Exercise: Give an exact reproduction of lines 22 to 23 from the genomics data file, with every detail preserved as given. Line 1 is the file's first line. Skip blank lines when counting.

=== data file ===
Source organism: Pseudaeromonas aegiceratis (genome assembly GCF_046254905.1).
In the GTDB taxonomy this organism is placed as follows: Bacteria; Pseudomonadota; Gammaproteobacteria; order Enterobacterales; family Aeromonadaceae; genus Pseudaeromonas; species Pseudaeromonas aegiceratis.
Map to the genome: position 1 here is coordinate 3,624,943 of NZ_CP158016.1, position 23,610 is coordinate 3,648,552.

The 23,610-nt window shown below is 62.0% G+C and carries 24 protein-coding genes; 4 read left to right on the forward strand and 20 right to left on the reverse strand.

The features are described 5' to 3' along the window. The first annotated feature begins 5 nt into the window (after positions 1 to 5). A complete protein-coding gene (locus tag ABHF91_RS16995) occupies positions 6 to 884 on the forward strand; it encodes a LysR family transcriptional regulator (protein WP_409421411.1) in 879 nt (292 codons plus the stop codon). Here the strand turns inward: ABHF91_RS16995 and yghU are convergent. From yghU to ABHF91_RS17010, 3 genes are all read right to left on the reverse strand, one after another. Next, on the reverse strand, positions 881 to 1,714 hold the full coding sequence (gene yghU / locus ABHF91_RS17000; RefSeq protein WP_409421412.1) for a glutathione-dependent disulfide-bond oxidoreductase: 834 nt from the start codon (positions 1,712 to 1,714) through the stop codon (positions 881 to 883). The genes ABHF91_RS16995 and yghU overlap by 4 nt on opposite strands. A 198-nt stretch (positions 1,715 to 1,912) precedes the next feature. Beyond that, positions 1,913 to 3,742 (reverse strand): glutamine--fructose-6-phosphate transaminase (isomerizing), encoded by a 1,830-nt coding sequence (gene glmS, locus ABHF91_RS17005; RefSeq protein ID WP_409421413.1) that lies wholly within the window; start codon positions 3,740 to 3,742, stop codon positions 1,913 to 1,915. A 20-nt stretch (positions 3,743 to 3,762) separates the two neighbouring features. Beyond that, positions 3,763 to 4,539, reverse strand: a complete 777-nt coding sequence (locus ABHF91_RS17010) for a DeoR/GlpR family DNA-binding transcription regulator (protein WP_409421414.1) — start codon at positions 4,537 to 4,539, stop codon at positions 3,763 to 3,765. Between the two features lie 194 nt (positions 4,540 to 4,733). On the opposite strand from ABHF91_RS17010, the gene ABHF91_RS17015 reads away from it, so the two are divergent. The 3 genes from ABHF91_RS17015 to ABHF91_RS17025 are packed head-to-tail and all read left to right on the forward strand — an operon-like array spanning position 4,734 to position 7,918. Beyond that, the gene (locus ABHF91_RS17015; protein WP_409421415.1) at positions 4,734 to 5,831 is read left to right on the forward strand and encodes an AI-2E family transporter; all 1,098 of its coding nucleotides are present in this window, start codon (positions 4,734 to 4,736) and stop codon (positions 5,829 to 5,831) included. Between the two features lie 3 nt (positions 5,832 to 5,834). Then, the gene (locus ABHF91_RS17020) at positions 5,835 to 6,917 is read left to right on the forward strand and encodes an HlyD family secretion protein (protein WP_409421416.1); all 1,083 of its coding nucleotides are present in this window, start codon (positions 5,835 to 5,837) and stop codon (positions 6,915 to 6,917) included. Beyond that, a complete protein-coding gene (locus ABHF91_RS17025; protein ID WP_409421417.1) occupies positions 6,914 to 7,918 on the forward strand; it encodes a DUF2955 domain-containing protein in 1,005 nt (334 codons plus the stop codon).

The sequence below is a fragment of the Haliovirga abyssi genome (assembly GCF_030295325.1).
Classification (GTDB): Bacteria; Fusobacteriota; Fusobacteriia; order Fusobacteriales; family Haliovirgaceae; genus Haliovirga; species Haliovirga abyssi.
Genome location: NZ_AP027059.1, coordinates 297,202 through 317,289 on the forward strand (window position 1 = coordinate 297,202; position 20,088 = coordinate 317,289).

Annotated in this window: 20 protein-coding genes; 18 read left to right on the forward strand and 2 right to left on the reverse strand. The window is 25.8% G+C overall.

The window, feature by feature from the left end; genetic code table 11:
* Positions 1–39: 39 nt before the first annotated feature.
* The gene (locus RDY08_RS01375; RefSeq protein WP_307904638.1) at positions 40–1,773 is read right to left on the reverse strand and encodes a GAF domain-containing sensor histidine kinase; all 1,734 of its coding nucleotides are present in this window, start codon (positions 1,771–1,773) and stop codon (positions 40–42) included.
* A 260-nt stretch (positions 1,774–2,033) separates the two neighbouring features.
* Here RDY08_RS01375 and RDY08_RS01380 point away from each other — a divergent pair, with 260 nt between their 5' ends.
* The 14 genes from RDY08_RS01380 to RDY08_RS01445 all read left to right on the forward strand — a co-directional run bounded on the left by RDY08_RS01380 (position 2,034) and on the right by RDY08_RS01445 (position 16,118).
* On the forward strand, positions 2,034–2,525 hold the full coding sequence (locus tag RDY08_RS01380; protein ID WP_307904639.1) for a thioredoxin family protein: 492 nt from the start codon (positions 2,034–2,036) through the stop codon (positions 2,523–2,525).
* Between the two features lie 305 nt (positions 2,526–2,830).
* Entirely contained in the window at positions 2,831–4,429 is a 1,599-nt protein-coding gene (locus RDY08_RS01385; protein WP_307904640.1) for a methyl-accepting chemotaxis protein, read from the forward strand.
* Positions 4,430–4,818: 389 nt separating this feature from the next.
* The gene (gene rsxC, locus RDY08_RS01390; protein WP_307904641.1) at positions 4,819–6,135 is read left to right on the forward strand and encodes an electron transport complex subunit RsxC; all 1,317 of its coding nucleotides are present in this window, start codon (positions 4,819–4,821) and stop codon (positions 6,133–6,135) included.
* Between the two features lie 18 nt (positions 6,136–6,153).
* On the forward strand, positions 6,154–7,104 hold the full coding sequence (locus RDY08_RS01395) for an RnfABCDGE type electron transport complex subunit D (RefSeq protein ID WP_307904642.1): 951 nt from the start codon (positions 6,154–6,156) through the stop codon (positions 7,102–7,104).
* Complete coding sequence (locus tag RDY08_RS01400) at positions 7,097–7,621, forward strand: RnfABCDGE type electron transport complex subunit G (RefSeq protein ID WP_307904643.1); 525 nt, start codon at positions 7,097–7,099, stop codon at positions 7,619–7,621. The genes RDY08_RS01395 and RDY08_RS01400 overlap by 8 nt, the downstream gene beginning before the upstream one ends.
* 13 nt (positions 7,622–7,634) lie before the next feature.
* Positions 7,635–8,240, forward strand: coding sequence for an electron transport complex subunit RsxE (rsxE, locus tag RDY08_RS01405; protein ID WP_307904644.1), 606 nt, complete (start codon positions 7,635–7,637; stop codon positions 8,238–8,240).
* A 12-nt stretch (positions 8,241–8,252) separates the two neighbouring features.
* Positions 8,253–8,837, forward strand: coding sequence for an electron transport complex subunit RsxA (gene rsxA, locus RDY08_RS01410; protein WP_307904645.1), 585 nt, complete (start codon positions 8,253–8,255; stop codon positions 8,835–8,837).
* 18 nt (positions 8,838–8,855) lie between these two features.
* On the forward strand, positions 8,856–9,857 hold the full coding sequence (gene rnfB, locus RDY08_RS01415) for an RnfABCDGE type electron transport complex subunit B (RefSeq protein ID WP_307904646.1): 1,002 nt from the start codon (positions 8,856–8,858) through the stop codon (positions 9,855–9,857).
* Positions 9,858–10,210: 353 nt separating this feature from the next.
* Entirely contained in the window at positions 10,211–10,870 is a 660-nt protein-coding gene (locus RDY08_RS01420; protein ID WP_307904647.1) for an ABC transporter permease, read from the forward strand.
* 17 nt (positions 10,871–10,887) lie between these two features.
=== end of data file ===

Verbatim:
* On the forward strand, positions 6,154–7,104 hold the full coding sequence (locus RDY08_RS01395) for an RnfABCDGE type electron transport complex subunit D (RefSeq protein ID WP_307904642.1): 951 nt from the start codon (positions 6,154–6,156) through the stop codon (positions 7,102–7,104).
* Complete coding sequence (locus tag RDY08_RS01400) at positions 7,097–7,621, forward strand: RnfABCDGE type electron transport complex subunit G (RefSeq protein ID WP_307904643.1); 525 nt, start codon at positions 7,097–7,099, stop codon at positions 7,619–7,621. The genes RDY08_RS01395 and RDY08_RS01400 overlap by 8 nt, the downstream gene beginning before the upstream one ends.